"Continuously" in this case, however, is a marketing gimmick, a desert mirage. The team that won the NFL championship in 1947 was the Chicago Cardinals. They became the St. Louis Cardinals in 1960 and the Arizona Cardinals in 1988. There has been no unbroken chain of ownership either. The Bidwell family, who bought the Chicago Cardinals in 1932 and has moved the name Cardinals from place to place, were the third owners to adopt the red logo, a symbol that has its origins with the Racine Cardinals of 1901.
Besides, isn't it barbaric to aggrandize owners? Unless somehow we regard teams as slave plantations, in which those who sign the checks brand those who wear their colors with their identity. Trying to connect that long ago Racine club with the present Super Bowl contender is an exercise in specious geneology. A professional sports team is a fluid concept, defined neither by its management or home town, nor by its insignias or players.
Even the Pittsburgh Steelers, owned by the Rooney family since 1933 and an oft-vaunted model of professional sports solidity, began as the Pittsburgh Pirates, the name of the city's baseball team since 1912. The Pirates became the Steelers in 1940 as a tribute to an industry that has by now closed its mills in favor of an economy based on health care, tourism, and shopping malls.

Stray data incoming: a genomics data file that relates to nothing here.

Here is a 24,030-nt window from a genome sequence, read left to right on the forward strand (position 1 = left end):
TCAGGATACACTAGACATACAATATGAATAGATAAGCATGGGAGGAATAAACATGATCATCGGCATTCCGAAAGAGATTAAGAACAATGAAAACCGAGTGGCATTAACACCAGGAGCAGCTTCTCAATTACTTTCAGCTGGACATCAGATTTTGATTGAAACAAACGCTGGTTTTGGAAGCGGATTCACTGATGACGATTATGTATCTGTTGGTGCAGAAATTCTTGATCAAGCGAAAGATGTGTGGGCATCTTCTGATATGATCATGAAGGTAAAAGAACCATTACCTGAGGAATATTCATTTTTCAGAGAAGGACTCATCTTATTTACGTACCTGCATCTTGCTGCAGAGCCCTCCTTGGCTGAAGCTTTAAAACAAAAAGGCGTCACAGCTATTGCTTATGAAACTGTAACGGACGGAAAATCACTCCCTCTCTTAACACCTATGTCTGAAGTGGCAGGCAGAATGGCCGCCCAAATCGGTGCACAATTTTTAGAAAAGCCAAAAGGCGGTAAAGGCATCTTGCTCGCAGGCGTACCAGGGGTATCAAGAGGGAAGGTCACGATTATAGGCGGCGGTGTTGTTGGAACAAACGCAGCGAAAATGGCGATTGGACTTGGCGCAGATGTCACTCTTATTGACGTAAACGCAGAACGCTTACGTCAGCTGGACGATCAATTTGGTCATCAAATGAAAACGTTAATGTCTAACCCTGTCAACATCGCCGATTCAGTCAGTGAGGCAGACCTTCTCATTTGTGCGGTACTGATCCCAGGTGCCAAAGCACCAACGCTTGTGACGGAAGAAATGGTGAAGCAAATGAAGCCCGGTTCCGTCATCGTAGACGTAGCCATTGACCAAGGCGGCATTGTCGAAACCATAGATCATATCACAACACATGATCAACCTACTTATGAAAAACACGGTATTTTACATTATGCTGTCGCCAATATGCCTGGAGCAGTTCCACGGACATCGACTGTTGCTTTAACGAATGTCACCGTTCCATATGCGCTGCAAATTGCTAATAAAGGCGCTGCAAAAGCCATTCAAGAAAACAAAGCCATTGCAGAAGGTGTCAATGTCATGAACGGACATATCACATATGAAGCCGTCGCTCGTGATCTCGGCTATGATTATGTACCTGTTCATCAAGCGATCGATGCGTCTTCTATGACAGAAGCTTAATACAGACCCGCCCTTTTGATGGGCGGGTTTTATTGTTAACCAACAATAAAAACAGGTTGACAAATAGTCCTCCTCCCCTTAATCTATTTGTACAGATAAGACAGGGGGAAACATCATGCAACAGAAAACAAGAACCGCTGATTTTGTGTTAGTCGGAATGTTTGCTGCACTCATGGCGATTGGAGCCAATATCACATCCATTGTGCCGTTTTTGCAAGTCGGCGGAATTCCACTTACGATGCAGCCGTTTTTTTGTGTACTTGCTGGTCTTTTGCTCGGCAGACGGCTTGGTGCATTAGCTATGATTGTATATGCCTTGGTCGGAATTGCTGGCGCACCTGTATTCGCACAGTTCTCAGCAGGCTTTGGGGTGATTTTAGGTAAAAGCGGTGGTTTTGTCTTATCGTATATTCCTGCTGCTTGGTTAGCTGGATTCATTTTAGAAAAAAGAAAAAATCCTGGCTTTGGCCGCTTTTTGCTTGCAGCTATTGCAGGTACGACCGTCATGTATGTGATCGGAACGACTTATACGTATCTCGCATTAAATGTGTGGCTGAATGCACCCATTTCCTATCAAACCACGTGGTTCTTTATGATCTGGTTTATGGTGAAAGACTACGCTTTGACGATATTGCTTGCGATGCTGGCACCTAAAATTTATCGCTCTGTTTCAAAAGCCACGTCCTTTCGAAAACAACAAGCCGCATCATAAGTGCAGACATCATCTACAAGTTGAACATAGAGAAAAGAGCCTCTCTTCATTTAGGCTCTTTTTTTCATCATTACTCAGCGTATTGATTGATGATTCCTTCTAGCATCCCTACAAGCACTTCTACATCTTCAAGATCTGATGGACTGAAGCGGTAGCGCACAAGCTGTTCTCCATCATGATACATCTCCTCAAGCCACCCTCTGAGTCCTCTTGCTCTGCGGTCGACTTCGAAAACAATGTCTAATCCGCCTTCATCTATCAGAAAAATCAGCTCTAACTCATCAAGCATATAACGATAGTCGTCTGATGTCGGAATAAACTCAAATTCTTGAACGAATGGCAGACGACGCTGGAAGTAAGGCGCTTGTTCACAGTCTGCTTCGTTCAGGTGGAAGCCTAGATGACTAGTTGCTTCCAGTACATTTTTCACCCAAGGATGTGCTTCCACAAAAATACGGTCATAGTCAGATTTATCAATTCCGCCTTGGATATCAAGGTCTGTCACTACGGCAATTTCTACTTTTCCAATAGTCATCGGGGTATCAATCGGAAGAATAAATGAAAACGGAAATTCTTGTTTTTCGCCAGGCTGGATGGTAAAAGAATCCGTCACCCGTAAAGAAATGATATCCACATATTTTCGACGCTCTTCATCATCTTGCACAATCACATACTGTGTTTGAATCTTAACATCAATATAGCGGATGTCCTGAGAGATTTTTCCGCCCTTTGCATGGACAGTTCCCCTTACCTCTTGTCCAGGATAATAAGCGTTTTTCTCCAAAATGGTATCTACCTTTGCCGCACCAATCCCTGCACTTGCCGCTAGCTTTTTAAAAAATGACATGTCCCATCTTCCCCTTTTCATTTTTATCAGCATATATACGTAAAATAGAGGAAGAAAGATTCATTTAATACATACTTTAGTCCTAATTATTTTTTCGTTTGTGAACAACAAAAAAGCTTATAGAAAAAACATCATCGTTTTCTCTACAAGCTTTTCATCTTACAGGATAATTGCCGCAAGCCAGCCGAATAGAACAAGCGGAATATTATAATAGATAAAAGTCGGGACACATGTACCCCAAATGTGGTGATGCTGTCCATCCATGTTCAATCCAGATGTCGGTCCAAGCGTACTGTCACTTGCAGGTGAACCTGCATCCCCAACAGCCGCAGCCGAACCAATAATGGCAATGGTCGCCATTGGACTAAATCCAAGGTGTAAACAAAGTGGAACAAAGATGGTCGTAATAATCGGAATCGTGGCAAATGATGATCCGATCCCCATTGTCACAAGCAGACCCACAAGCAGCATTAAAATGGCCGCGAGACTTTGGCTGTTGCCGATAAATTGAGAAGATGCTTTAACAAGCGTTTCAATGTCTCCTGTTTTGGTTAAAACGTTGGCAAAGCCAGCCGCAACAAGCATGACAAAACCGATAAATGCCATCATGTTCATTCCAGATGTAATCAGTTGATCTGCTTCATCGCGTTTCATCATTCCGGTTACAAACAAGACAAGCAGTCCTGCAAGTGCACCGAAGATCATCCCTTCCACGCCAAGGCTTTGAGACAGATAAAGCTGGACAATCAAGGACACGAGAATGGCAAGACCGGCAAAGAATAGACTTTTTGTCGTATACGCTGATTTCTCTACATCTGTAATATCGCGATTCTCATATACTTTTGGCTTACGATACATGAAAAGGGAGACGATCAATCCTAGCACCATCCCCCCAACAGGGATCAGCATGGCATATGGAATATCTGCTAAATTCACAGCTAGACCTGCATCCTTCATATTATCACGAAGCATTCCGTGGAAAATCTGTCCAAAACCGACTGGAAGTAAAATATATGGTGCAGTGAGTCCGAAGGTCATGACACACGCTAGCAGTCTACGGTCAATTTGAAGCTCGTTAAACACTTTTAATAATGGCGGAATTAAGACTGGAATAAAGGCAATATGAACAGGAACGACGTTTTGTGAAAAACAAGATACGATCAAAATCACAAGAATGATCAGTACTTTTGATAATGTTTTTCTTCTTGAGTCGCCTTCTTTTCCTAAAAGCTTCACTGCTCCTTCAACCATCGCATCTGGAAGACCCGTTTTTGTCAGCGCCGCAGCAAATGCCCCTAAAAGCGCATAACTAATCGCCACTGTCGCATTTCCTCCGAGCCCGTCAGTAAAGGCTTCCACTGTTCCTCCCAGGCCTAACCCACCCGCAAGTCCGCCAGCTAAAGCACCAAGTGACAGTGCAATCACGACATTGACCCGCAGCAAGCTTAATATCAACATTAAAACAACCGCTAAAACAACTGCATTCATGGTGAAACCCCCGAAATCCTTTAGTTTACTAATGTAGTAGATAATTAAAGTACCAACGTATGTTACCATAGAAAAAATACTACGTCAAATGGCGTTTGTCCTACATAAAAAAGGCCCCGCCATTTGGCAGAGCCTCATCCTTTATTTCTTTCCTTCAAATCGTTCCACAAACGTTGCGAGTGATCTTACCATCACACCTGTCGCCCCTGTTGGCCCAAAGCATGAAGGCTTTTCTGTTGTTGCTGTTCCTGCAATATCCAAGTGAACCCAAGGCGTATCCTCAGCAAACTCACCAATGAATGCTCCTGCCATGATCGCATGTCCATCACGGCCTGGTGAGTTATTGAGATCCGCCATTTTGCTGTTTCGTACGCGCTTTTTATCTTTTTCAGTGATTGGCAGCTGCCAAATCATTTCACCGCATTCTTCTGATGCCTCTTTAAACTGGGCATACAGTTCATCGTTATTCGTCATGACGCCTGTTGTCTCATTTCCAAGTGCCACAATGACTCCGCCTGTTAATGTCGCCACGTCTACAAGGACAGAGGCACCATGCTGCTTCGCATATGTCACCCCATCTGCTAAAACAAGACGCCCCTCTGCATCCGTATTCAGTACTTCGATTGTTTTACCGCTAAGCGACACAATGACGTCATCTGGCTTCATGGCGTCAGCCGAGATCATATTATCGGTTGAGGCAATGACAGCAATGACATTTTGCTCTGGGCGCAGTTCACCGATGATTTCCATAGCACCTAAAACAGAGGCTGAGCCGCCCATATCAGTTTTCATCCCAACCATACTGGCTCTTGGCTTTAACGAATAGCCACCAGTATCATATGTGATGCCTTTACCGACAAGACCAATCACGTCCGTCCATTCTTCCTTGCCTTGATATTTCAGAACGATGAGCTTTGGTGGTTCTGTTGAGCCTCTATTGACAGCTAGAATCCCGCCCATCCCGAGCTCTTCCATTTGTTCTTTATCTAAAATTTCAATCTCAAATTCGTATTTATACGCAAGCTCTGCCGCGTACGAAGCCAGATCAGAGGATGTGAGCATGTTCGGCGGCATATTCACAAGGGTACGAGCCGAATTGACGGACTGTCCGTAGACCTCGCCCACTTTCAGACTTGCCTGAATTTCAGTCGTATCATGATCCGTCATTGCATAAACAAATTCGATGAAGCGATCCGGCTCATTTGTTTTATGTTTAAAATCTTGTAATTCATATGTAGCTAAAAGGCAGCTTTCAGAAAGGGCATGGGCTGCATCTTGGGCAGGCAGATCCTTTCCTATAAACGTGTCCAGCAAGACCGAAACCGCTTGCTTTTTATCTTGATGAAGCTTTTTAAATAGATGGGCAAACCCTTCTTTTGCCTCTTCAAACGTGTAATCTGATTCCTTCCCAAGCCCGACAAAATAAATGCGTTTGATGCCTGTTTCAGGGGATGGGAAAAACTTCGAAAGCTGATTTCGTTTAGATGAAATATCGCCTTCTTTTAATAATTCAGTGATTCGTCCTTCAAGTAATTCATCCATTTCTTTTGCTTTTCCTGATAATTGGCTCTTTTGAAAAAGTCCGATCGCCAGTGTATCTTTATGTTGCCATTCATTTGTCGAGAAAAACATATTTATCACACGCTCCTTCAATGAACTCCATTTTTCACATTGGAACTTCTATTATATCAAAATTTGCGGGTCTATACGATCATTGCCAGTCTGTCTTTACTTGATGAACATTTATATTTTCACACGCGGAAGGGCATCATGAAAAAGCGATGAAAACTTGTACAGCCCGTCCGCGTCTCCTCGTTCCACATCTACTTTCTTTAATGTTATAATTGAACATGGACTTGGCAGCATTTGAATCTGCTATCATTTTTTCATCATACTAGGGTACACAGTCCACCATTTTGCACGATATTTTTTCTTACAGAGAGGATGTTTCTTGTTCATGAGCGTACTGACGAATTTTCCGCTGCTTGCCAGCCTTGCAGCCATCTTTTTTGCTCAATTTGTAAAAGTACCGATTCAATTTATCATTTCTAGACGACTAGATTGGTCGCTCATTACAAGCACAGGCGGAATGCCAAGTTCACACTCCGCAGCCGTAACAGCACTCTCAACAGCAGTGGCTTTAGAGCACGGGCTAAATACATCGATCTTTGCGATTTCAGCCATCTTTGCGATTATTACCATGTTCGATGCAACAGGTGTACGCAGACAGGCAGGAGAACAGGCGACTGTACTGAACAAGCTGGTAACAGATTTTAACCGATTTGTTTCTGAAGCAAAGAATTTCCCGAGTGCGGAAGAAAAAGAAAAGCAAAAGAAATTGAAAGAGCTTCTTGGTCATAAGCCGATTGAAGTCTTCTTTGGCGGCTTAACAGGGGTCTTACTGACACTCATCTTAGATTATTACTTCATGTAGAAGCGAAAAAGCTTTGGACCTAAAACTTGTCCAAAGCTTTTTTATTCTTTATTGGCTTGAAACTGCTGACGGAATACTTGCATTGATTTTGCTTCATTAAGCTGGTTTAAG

It's interesting to speculate what would happen if the Rooneys, who were rumored several years ago to be looking to unload the team, sold it to someone who moved it to L.A. Would the temptation of its Super Bowl heritage offer so many leverage that the new owner would
feel compelled to call their new team the Los Angeles Steelers?
Scoff if you like but L.A. was never known for its streetcars or its bodies of fresh water either, and it's now home to the Dodgers and Lakers. Professional sports leagues are cluttered with grotesque marriages of place and attribute, the Utah Jazz and Indianapolis Colts along
with the Arizona Cardinals. Owners move teams to new locales to enhance their economic opportunity and the semblance of a tradition, however spurious, can be another asset to exploit.
Many football and basketball fans prefer the college game because teams are more stable. No amount of money (or lack of same) would lead Army or Yale to sell their athletes or nicknames to another school. USC supporters don't have to fear what befell loyalists of the Brooklyn Dodgers or Cleveland Browns, teams that hightailed it out of town under cover of darkness to avoid facing generations of betrayed citizens.
Of course, another option is to embrace the folly of one's own emotional investment in a pro team, feelings often rooted in blood ties of family and birthplace, and the broadcast rights of local radio and television. A pro sports team is a fluid concept, defined neither by its management or home town, nor by its insignias or players. Irrationality is at the heart of interest in the game, for players and fans alike.
Allegiances this weekend for anyone outside Arizona or Pittsburgh may come down to world view. Those who see rupture and dysfunction as an inherent part of the postmodern condition should favor the Cardinals, while those who like continuity (only three head coaches in 40 years) can't do better than the Steelers. May both teams keep it close enough that I'm
not checking out reruns of "Law & Order" by halftime.
Richard B. Woodward is an arts critic in New York.